Telecommunications for rainfall monitoring

By Noam David, Oliver Gao, and Yanyan Liu


The lack of accurate rainfall measurements in developing countries poses problems in monitoring crop yields, which in turn can make it difficult for the providers of rainfall-based index insurance to gauge risks and set rates accurately.

Existing instruments available for monitoring rainfall—including rain gauges, radar, and satellites—all have limitations. For example, rain gauges provide a local observation that does not faithfully represent the measured region in its entirety. Satellite rainfall retrievals made from space may be inaccurate near ground level. Due to budgetary constraints, rain gauges and radar equipment are often sparingly deployed in developing countries.

A new initiative led by researchers from IFPRICornell University, and the Israeli startup AtmosCell Labs will use commercial microwave links (CMLs) to estimate rainfall in crop production monitoring and help design better rainfall-based index insurance in developing countries. The proposed approach has huge potential to provide extensive rainfall measurements from low-income countries where weather-monitoring capabilities are often quite limited.

CMLs form the infrastructure for data transmission between cellular communication base stations. These wireless microwave links are widely deployed by cellular providers and typically situated just a few tens of meters above ground level. Rainfall causes attenuation to the radio beams between transmitter and receiver in the network. As a result, quantitative precipitation estimates can be made based on changes observed in the quality of the electromagnetic signals.

This is a sustainable long-term solution, as it relies on existing infrastructure and data collection by telecommunication companies. The implementation cost is minimal because the data is already collected and logged by many cellular operators in the course of monitoring quality of service anyway.

Since wireless communication systems are widely installed in the field, they can be used as a complementary tool and as a replacement for conventional instruments where those aren't available. Many CMLs are installed in mountainous regions and other hard-to-reach areas, enabling observations in places that have been hard to access in the past or where rainfall has never been measured before.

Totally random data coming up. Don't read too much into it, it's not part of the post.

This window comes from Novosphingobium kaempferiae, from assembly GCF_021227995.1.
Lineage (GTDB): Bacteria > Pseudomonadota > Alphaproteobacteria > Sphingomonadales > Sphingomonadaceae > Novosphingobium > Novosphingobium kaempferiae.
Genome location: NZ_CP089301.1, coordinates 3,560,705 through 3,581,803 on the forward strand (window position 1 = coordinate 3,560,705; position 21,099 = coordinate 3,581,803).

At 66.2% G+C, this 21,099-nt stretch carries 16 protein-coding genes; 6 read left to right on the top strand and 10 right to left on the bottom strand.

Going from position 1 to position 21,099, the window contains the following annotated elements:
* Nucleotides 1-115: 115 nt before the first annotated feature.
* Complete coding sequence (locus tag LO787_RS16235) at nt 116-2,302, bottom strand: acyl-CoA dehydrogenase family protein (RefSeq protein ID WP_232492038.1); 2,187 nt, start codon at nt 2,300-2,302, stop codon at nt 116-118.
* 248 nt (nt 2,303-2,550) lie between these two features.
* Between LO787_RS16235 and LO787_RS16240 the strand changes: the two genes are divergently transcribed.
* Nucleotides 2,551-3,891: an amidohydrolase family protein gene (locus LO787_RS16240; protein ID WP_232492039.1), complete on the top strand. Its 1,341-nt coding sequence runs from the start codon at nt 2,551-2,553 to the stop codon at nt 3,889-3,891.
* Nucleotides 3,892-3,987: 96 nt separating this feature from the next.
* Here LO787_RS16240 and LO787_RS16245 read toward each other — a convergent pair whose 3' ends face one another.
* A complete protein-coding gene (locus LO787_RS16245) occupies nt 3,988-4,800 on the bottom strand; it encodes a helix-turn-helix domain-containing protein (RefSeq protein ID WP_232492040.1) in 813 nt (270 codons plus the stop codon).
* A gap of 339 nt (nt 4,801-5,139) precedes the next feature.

The multidisciplinary team is working with data from a number of cellular network operators, and carrying out research on the topic in several directions. The team recently published a paper with a group from the Faculty of Geo-Information Science and Earth Observation (ITC) at the University of Twente in the Netherlands, presented at the 16th International Conference on Environmental Science and Technology conference in Rhodes, Greece, in September. The paper demonstrated the potential spatial advantage that it is sometimes possible to achieve using CMLs for monitoring rainfall, based on measurements in an agricultural area near Kericho, Kenya.

By combining data from the household survey, rain gauges, CMLs, weather stations, and satellite, the team aims to explore the value-added potential of high-resolution rainfall measurements in crop production monitoring and to quantify the reduction of basis risk in real-world index insurance, when compared to the standard methods of weather stations, radar, and satellites.

This technology-driven, data-based systems approach to address key societal challenges lying at the core of food systems and sustainable development in developing countries aligns squarely with the missions of IFPRI, Cornell University, and AtmosCell Labs, as well as the UN Sustainable Development Goals. Ultimately, we hope, farmers will benefit from better designed rainfall-based index insurance and poor households will benefit from more accurate crop yield monitoring.

Noam David is the founder of AtmosCell Labs; Oliver Gao is a Professor of Civil and Environmental Engineering at Cornell University; Yanyan Liu is a Senior Research Fellow with IFPRI's Markets, Trade, and Institutions Division.

This research was funded by 2018 and 2019 Inspire Challenge grants from the CGIAR Platform for Big Data in Agriculture. This post originally appeared on

Photo credit:J.B. Dodane